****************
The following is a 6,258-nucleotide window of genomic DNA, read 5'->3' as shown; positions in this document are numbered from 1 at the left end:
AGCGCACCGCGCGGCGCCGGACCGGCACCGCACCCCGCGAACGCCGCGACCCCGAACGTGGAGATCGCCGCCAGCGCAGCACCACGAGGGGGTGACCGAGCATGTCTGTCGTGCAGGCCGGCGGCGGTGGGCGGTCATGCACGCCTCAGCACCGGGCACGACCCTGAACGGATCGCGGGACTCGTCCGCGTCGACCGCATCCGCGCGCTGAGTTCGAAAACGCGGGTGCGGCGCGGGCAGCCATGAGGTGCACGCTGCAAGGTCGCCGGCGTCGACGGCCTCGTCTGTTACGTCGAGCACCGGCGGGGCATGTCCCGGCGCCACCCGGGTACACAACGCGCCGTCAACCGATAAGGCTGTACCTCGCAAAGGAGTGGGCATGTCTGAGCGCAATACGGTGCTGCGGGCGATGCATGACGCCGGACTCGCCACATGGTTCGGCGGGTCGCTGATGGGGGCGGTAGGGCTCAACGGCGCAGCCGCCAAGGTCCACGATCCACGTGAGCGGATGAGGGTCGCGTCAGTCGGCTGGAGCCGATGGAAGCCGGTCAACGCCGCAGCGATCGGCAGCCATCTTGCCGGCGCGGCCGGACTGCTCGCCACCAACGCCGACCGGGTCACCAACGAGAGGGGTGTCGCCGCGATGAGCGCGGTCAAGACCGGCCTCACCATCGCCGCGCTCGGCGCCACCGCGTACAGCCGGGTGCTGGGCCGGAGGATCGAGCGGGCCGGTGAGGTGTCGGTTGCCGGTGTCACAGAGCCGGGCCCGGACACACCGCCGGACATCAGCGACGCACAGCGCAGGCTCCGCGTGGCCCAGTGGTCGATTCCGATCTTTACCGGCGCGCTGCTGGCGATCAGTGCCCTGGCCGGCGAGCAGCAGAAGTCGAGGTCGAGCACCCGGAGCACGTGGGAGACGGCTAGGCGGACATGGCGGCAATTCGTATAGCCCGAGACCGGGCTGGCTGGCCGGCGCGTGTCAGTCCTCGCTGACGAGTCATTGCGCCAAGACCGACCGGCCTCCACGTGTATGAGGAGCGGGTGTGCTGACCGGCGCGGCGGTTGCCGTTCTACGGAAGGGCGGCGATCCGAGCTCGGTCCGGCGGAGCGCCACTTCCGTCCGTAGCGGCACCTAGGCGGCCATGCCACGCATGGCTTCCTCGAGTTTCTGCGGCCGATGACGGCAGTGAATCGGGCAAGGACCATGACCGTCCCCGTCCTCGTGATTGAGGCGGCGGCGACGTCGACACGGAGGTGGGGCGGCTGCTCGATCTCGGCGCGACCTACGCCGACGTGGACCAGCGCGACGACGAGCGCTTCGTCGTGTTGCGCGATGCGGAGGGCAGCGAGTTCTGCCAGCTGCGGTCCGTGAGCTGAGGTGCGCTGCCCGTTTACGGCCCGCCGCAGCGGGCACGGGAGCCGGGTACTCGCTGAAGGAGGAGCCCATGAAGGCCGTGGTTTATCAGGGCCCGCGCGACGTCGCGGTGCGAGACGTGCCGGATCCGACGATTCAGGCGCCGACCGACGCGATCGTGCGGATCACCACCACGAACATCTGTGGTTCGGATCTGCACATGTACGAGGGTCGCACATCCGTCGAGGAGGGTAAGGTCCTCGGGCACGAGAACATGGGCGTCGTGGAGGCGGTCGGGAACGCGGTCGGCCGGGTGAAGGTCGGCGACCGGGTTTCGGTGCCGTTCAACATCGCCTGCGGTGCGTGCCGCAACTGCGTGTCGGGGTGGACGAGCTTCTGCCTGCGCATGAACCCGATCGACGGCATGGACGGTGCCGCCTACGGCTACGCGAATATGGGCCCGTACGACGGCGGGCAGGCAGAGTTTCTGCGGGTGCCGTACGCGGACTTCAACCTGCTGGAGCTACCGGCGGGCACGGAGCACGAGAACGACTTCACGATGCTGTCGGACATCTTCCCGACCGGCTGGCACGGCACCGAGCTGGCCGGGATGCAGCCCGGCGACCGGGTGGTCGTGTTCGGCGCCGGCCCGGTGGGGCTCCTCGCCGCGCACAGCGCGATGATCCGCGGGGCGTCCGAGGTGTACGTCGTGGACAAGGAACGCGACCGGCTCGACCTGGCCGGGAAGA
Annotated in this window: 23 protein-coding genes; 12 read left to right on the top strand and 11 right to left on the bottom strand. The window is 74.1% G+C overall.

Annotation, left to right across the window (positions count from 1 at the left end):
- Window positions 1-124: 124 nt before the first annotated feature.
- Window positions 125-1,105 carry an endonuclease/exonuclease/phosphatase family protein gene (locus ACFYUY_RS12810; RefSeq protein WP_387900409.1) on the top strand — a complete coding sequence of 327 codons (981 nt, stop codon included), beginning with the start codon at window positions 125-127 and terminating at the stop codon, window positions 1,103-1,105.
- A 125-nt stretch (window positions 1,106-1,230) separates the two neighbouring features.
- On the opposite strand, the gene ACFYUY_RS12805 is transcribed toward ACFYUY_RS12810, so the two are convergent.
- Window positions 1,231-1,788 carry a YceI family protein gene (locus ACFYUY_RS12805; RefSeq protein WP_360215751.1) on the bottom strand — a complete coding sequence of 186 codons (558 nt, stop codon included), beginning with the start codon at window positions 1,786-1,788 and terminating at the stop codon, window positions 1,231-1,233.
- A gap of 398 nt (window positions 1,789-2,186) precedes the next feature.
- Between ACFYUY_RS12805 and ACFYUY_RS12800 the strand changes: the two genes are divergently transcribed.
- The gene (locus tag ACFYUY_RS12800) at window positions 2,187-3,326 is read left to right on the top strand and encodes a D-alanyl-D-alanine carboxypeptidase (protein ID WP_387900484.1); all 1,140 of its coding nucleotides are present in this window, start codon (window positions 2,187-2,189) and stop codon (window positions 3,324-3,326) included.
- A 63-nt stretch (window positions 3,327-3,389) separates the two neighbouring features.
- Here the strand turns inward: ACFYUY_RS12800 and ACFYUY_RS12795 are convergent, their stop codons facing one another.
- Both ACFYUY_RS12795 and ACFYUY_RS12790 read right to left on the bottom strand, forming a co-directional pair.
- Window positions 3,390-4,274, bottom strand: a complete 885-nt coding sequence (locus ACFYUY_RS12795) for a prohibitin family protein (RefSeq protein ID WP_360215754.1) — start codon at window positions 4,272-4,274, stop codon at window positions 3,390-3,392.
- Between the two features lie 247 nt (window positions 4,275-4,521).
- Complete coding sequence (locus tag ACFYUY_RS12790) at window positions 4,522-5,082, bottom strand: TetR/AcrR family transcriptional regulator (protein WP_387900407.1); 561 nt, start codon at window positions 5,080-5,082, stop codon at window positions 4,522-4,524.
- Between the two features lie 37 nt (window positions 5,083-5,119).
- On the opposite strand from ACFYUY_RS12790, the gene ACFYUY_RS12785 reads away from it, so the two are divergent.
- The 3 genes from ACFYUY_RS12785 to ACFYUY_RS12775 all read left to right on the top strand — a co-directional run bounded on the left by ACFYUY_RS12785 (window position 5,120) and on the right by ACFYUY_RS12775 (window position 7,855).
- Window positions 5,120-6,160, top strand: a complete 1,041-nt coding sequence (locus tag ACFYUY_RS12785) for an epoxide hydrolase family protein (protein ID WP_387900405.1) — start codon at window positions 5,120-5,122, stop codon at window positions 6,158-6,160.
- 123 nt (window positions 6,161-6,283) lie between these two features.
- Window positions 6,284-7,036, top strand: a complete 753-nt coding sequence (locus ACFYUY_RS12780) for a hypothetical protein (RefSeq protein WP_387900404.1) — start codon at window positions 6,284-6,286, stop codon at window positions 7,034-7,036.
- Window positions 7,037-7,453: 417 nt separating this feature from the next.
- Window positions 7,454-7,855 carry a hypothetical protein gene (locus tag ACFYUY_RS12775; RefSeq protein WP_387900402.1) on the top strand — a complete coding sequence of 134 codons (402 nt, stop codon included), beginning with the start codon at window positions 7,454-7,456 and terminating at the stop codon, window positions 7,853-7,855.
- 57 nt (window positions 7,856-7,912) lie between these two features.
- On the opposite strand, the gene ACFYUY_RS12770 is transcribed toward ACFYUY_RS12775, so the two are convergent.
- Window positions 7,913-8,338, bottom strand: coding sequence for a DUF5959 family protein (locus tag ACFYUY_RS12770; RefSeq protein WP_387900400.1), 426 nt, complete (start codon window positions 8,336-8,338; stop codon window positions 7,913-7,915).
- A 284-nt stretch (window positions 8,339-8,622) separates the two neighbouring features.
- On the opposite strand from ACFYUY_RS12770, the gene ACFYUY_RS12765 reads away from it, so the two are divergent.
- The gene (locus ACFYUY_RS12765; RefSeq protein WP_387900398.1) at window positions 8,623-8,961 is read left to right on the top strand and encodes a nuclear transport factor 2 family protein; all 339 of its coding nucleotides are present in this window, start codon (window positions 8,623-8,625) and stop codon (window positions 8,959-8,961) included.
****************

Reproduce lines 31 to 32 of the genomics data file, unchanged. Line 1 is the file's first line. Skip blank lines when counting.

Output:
- On the opposite strand from ACFYUY_RS12770, the gene ACFYUY_RS12765 reads away from it, so the two are divergent.
- The gene (locus ACFYUY_RS12765; RefSeq protein WP_387900398.1) at window positions 8,623-8,961 is read left to right on the top strand and encodes a nuclear transport factor 2 family protein; all 339 of its coding nucleotides are present in this window, start codon (window positions 8,623-8,625) and stop codon (window positions 8,959-8,961) included.